Tozzi: I think in the regulatory field he did three or four big things and one of the biggest, to me, was he implemented a regulatory budget. I developed that concept, along with staff, under Carter...So when President Trump said, “that’s the way to go” that was an absolutely huge change in the way the government operates and I applaud that. That’s the very positive part of it. [However], you could have a regulatory budget without the “one in, two out” [executive order]. In fact, the regulatory budget my fellow colleagues and I developed didn’t have “one in, two out.” It was just the total amount of regulations you could issue and what it cost. 

“One in, two out” is good for a temporary basis, but not as a permanent basis for operation. So keeping that in really put a regulatory budget in a bad light. [Also], OIRA is down to half of the staff that I had. They’re down to 45 and they just don’t have the staff to do it. Although I applaud the concept, I applaud the effort they took, I think the implementation wasn’t good for a number of reasons. What I said about the regulatory budget is indicative of many things that Trump did. I think in concept, not all of them, but many of them were pretty well founded, but I think the implementations were a little shabby. 

GE: The Trump administration has not had a successful record in court defending its regulatory cutbacks, correct?

Tozzi: They’re not holding up. There's another thing with President Trump, [with] a lot of his deregulatory actions...there is a question of how much and what the intensity of the deregulation is? Some of them might be well-placed of some sort of deregulation, but I think there might be a question of the intensity of it and there’s a big question if they complied with the Data Quality Act [one of the laws OIRA reviews regulations under]. I guess in the bottom line, the courts are saying they didn’t. 

GE: What are some of the considerations the incoming Biden administration should take when deciding who to nominate as OIRA administrator? 

Tozzi: What happens in Washington...names pop up...I think a more fundamental thing you have to do is ask what you want that person to do, then you judge the person relative to what you want them to do. [In the recent article], I outline three different types of jobs that a new person could have.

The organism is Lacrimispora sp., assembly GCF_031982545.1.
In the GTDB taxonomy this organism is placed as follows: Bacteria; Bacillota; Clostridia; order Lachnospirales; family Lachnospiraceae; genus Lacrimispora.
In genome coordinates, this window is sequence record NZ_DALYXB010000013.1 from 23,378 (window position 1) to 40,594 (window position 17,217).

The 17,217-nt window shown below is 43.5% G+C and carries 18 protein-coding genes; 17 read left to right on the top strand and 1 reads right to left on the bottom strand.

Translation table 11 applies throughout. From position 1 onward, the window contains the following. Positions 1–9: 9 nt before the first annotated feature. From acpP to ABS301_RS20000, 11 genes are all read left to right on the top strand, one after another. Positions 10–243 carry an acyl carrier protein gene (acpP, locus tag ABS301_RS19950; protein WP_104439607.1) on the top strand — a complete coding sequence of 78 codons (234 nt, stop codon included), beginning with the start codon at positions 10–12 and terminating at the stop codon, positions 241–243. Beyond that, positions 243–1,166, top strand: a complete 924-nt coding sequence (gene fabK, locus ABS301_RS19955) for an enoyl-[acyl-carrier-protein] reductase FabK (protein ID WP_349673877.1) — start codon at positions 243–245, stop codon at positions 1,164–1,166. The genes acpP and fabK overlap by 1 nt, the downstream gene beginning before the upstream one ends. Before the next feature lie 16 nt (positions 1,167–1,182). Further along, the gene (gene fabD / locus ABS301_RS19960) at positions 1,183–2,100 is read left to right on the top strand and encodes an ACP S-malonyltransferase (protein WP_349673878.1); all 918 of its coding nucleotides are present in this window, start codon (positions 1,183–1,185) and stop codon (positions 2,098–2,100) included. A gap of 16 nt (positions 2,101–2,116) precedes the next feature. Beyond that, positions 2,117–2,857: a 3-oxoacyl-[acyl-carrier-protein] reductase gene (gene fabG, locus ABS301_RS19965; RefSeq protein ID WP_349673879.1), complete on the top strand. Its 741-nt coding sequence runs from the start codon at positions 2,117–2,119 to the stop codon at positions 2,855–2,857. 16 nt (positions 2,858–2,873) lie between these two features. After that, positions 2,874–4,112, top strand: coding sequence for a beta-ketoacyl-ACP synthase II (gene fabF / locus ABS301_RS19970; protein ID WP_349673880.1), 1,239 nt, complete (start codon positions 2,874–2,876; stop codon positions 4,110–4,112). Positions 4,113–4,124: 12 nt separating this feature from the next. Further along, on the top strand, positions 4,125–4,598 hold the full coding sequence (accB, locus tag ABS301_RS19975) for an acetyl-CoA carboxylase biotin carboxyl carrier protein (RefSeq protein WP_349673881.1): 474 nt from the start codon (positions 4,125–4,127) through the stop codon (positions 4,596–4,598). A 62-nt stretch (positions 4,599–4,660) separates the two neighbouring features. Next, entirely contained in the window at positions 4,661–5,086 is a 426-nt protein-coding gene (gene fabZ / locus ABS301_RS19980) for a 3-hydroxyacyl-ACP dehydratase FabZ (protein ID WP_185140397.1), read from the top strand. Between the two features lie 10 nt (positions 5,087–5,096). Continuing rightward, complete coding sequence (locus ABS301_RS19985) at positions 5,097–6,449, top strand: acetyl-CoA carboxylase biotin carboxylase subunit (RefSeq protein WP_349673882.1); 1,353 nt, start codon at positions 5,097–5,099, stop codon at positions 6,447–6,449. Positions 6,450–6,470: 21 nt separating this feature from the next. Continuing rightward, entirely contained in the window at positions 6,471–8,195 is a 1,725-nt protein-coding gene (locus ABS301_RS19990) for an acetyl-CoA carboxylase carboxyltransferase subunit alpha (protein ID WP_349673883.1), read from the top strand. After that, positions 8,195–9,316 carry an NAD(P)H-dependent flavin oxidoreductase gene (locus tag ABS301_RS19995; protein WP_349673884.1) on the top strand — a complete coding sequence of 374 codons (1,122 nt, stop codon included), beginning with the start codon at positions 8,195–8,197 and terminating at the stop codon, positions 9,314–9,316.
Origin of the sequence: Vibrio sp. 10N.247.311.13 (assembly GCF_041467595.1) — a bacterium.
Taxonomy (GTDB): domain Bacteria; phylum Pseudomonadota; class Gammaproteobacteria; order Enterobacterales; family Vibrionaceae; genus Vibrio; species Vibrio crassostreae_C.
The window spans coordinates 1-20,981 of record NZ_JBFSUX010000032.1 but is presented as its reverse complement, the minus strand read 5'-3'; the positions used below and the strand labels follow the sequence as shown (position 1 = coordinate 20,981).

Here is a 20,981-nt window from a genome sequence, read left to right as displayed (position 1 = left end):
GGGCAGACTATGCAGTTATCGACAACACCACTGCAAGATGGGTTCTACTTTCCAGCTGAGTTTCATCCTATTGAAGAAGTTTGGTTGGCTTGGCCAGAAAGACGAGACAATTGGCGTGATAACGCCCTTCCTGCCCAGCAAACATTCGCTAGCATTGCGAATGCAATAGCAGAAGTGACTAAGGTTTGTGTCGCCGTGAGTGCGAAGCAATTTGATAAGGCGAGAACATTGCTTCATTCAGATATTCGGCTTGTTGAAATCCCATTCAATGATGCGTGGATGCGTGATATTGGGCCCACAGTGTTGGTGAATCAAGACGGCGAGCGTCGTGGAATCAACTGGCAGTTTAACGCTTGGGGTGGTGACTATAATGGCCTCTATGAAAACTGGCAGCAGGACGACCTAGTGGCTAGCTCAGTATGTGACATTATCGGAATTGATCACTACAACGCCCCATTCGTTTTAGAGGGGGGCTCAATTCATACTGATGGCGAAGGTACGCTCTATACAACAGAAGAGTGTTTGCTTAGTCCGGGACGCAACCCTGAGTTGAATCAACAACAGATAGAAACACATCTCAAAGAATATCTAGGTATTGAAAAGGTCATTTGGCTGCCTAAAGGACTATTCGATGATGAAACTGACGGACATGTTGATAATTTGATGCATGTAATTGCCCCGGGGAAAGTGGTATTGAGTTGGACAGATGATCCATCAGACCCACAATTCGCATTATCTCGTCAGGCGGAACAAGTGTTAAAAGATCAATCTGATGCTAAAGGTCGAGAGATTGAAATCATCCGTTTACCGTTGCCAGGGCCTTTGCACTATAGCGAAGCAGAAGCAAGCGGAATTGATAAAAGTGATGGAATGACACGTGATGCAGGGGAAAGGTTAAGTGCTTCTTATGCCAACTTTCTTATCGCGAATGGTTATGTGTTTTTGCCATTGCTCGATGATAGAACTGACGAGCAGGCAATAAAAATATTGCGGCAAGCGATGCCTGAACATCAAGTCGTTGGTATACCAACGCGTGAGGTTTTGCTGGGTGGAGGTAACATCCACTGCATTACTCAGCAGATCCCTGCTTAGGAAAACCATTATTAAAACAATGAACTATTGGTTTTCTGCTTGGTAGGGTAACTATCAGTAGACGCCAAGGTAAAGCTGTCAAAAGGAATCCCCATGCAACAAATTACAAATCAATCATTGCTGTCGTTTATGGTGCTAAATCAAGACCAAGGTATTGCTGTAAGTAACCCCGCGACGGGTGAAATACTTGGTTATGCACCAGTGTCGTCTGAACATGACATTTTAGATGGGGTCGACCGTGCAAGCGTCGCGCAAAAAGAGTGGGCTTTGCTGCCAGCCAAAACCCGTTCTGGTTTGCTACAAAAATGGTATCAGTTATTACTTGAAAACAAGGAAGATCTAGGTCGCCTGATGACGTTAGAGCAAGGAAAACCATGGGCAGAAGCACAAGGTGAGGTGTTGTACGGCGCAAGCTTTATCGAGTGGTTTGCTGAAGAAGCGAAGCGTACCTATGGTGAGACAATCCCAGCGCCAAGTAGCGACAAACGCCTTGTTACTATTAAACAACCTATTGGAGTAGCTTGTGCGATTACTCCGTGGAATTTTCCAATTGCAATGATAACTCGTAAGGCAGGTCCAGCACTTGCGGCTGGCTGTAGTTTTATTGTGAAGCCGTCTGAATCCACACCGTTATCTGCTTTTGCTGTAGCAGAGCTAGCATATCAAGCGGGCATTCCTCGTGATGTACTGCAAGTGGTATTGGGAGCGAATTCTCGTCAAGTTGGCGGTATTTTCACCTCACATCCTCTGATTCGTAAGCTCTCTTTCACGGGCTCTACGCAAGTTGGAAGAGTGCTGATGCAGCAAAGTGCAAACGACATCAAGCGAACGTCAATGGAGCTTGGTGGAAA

One is called “status quo plus.” You take what we're doing now, with reviewing individual regulations, the Paperwork Act and you turn it up a couple notches. You have OMB review more regulations and also more guidance. So you do what you're doing now in a lot more detail and a lot more volume.

The second option you may ask the person to do, which we haven't done, is “proactive innovation.” OMB eats what’s on their plate; they don't go out and look for food. And this would put them in a proactive mode where they would say, “in addition to reviewing all the regulations, people sent over, there's a couple of really hot spots that need a lot of attention.” Say climate change and OMB [would] work with all the agencies together to [have] a say in a very viable climate change program, not just [the Environmental Protection Agency] and [National Oceanic and Atmospheric Administration]. That would be a new role from the OIRA.

Then the third would be a lot more grandiose and say “OIRA is now an institution that’s more powerful than it's ever been.” Instead of just looking at individual regulations or a couple of hotspots, you should put your program together for the whole government, put it out like a federal budget...and let the people look at it and you run the whole program as a total. OMB doesn’t do any of that [now]. 

I don’t think anyone would do option three, but a number of them would be willing to do option two or a variant of it and some will want option one. So the people you get for one of those two are quite different. I think that if you want number two, you need policy entrepreneurs...If you do number one, you would want a good economist or a good attorney.